• Chinese lawyer says he favors family over dissent – ““I don’t have the capacity to persevere,” said Mr. Gao, sitting straight-backed at a tea house near his apartment in northern Beijing. “On the one hand, it’s my past experiences. It’s also that these experiences greatly hurt my loved ones. This ultimate choice of mine, after a process of deep and careful thought, is to seek the goal of peace and calm.” His eyes brimmed with tears several times when he discussed his family, especially when he described seeing their shoes when he returned home for the first time on Tuesday. “I completely lost control of my emotions, because to me these are the three dearest people in the world, and now, we’re like a kite with a broken string,” he said.”
  • Ailing Chinese dissident is denied early release – “Joshua Rosenzweig, a researcher at the Dui Hua Foundation, an advocacy group, said it was worrisome that prison officials refused to provide any documentation of Mr. Hu’s medical condition. “The lack of transparency leaves the impression that they are trying to hide something,” he said. “They seem to be saying, ‘Don’t worry, we know what’s best for him.’ But how is his family supposed to take those assurances at face value, given what they’ve been through?” It is the second time Mr. Hu has been denied medical parole.”
  • Gao Zhisheng, Hu jia, Liu Xiaobo – “This latest disappearance has been devastating for Mr. Gao and his family, which had been under constant police surveillance for years. Press reports said that his teenage daughter had tried to commit suicide. His wife and children escaped to the United States last year. Chinese authorities also are doing their best to break two other men of conscience who are still being held. On Monday, family members said the government had rejected a request for a medical parole for Hu Jia, who has shown signs of possible liver cancer. He gained prominence fighting to protect AIDS patients, environmental causes and democratic rights before being charged two years ago with subverting state power.”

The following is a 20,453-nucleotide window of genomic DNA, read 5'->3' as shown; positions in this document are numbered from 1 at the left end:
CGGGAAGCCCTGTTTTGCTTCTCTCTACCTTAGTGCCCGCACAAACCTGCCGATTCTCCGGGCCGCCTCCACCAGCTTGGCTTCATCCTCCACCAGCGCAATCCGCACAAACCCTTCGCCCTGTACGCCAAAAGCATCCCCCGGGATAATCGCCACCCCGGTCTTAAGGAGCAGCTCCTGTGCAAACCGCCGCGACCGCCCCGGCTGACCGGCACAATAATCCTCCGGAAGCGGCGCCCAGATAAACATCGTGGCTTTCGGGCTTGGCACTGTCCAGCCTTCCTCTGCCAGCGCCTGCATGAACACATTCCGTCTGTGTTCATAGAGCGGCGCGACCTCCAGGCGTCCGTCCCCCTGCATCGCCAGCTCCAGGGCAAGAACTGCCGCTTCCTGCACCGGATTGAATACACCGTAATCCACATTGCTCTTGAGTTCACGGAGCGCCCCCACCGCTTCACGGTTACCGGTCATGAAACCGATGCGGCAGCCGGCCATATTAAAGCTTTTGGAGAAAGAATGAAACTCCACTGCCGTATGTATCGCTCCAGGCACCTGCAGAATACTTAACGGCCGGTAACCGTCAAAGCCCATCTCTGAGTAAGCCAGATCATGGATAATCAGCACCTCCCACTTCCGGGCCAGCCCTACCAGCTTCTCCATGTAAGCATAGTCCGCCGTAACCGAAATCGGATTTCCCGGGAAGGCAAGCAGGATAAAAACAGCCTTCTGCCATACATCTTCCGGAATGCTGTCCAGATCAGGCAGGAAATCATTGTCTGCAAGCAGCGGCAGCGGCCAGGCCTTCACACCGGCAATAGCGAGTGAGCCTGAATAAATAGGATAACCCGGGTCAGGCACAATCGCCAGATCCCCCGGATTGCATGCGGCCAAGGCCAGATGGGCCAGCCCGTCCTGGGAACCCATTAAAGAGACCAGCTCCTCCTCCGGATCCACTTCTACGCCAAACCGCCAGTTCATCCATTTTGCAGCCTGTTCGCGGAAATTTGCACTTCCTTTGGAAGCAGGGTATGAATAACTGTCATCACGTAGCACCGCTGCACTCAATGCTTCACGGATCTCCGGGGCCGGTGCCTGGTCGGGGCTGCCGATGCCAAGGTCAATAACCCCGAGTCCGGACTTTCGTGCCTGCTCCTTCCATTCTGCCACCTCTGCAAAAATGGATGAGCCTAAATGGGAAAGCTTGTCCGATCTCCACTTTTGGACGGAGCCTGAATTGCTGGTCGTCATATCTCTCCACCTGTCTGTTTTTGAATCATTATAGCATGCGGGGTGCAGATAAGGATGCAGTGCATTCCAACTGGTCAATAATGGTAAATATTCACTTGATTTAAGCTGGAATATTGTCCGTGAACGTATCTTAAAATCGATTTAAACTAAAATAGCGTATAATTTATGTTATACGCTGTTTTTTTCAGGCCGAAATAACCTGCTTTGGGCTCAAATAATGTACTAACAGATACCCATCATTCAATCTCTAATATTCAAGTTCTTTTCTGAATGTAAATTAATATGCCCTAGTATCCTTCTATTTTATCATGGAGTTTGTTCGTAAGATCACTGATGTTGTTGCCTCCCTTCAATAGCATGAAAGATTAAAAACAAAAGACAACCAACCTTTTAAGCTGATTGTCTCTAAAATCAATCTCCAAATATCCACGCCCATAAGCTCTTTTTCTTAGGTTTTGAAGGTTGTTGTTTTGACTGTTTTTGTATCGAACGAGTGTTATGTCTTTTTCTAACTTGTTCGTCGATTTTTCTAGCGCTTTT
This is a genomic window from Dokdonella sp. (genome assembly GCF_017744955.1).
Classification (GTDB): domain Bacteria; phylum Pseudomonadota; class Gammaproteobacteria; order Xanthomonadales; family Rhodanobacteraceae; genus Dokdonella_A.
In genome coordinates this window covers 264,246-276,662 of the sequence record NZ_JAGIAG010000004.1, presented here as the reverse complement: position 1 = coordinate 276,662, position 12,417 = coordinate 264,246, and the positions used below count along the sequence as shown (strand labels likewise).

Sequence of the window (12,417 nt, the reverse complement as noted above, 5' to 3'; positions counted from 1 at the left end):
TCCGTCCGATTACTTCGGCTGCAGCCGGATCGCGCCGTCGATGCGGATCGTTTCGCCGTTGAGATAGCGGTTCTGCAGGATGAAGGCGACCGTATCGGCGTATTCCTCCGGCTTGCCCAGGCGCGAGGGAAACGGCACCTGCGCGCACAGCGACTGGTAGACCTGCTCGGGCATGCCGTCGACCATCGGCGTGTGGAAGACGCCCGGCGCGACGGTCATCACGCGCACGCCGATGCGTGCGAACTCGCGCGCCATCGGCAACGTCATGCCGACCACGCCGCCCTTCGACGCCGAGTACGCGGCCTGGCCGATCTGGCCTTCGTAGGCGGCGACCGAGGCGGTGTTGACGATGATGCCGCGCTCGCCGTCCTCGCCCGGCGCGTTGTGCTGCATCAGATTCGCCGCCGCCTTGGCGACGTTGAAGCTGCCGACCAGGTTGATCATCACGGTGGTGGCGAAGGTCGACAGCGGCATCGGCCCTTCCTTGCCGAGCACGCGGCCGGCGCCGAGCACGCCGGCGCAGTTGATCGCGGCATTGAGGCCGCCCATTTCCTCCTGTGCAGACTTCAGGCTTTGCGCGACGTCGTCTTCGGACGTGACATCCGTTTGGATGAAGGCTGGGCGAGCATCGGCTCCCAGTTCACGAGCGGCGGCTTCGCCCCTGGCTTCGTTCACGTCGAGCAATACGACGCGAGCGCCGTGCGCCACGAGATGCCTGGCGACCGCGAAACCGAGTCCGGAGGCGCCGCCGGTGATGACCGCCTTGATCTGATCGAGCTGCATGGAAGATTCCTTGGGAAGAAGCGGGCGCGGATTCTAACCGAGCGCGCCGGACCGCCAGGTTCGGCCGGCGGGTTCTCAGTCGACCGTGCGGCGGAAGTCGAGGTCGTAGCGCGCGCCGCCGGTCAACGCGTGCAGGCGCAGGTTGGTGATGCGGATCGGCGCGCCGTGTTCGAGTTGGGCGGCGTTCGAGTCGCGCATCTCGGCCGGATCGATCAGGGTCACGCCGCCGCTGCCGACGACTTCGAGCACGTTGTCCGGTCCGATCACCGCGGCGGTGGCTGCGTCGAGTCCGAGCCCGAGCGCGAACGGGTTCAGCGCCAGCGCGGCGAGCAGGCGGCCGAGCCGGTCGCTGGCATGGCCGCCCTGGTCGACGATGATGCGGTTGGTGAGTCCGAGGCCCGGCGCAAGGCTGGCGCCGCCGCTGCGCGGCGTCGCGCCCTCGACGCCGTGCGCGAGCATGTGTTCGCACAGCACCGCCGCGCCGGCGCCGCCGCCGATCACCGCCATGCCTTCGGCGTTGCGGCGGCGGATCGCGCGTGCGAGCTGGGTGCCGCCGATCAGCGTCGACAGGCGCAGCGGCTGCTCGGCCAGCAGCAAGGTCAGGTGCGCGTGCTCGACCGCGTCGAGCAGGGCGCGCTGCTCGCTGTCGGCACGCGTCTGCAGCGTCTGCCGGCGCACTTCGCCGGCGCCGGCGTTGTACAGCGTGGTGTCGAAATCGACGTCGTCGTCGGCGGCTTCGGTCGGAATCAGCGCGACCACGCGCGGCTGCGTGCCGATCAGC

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This is a must-read article for anyone who wishes to understand what censorship is like in China – China’s censorship machine takes on the Internet.

Just a few excerpts:

““Carrot” — in Mandarin, huluobo — may seem innocuous enough. But it contains the same Chinese character as the surname of President Hu Jintao. And the computers, long programmed to intercept Chinese-language searches on the nation’s leaders, substitute an error message for the search result before it can sneak onto a mainland computer.”

“That’s not all. Not content merely to block dissonant views, the government increasingly employs agents to peddle its views online, in the guise of impartial bloggers and chat-room denizens. And increasingly, it is backing state-friendly clones of Twitter, Facebook and YouTube, all Western sites that have been blocked here for roughly a year. The government’s strategy, according to Mr. Bandurski and others, is not just to block unflattering messages, but to overwhelm them with its own positive spin and rebuttals.”

“With 384 million users in China at last count in January — and 181 million blogs — the Internet poses a true cat-herding predicament for censors. Foreign entities that operate outside China are the lesser of the censors’ problems. The reason is logistical: access to the Internet in China from the outside world is limited, and all traffic must pass through one of three large computer centers in Beijing, Shanghai and Guangzhou.”

Also see this blog post on China’s freelance internet propagandists and the linked articles.

Lastly, check out this first-hand account of a NYT reporter finding out he’d been hacked – I was hacked in Beijing – “For weeks, friends and colleagues complained I had not answered their e-mail messages. I swore I had not received them.

My e-mail program began crashing almost daily. But only when all my contacts disappeared for the second time did suspicion push me to act.

I dug deep inside my Yahoo settings, and I shuddered. Incoming messages had been forwarding to an unfamiliar e-mail address, one presumably typed in by intruders who had gained access to my account.

I’d been hacked.”